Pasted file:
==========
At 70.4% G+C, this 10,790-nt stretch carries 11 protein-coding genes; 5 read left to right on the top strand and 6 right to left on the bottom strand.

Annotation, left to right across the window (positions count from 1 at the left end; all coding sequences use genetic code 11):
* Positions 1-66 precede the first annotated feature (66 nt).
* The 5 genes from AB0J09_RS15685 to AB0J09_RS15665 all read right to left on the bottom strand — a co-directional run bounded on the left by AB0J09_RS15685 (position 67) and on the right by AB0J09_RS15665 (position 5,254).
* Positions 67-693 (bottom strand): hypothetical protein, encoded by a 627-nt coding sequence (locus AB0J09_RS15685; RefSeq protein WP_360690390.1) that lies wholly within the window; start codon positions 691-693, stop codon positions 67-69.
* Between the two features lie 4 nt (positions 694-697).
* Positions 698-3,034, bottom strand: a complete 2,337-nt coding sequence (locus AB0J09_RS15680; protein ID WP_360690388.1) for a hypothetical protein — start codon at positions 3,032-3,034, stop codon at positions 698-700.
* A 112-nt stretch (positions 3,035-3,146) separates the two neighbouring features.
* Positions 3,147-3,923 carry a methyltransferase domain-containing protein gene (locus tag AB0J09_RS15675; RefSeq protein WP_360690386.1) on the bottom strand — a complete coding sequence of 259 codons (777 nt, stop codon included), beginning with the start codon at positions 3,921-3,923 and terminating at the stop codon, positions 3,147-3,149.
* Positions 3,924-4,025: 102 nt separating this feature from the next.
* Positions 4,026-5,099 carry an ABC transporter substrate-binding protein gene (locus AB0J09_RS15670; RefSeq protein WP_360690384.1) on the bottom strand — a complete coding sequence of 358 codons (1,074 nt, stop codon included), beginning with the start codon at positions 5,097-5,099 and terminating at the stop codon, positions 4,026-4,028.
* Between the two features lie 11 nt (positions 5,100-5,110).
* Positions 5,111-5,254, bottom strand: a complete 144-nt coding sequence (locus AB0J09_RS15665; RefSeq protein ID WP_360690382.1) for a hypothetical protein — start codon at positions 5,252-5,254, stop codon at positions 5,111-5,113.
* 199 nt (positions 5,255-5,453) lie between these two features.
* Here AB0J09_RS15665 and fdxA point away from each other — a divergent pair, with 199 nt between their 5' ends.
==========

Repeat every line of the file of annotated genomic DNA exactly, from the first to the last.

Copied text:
At 70.4% G+C, this 10,790-nt stretch carries 11 protein-coding genes; 5 read left to right on the top strand and 6 right to left on the bottom strand.

Annotation, left to right across the window (positions count from 1 at the left end; all coding sequences use genetic code 11):
* Positions 1-66 precede the first annotated feature (66 nt).
* The 5 genes from AB0J09_RS15685 to AB0J09_RS15665 all read right to left on the bottom strand — a co-directional run bounded on the left by AB0J09_RS15685 (position 67) and on the right by AB0J09_RS15665 (position 5,254).
* Positions 67-693 (bottom strand): hypothetical protein, encoded by a 627-nt coding sequence (locus AB0J09_RS15685; RefSeq protein WP_360690390.1) that lies wholly within the window; start codon positions 691-693, stop codon positions 67-69.
* Between the two features lie 4 nt (positions 694-697).
* Positions 698-3,034, bottom strand: a complete 2,337-nt coding sequence (locus AB0J09_RS15680; protein ID WP_360690388.1) for a hypothetical protein — start codon at positions 3,032-3,034, stop codon at positions 698-700.
* A 112-nt stretch (positions 3,035-3,146) separates the two neighbouring features.
* Positions 3,147-3,923 carry a methyltransferase domain-containing protein gene (locus tag AB0J09_RS15675; RefSeq protein WP_360690386.1) on the bottom strand — a complete coding sequence of 259 codons (777 nt, stop codon included), beginning with the start codon at positions 3,921-3,923 and terminating at the stop codon, positions 3,147-3,149.
* Positions 3,924-4,025: 102 nt separating this feature from the next.
* Positions 4,026-5,099 carry an ABC transporter substrate-binding protein gene (locus AB0J09_RS15670; RefSeq protein WP_360690384.1) on the bottom strand — a complete coding sequence of 358 codons (1,074 nt, stop codon included), beginning with the start codon at positions 5,097-5,099 and terminating at the stop codon, positions 4,026-4,028.
* Between the two features lie 11 nt (positions 5,100-5,110).
* Positions 5,111-5,254, bottom strand: a complete 144-nt coding sequence (locus AB0J09_RS15665; RefSeq protein ID WP_360690382.1) for a hypothetical protein — start codon at positions 5,252-5,254, stop codon at positions 5,111-5,113.
* 199 nt (positions 5,255-5,453) lie between these two features.
* Here AB0J09_RS15665 and fdxA point away from each other — a divergent pair, with 199 nt between their 5' ends.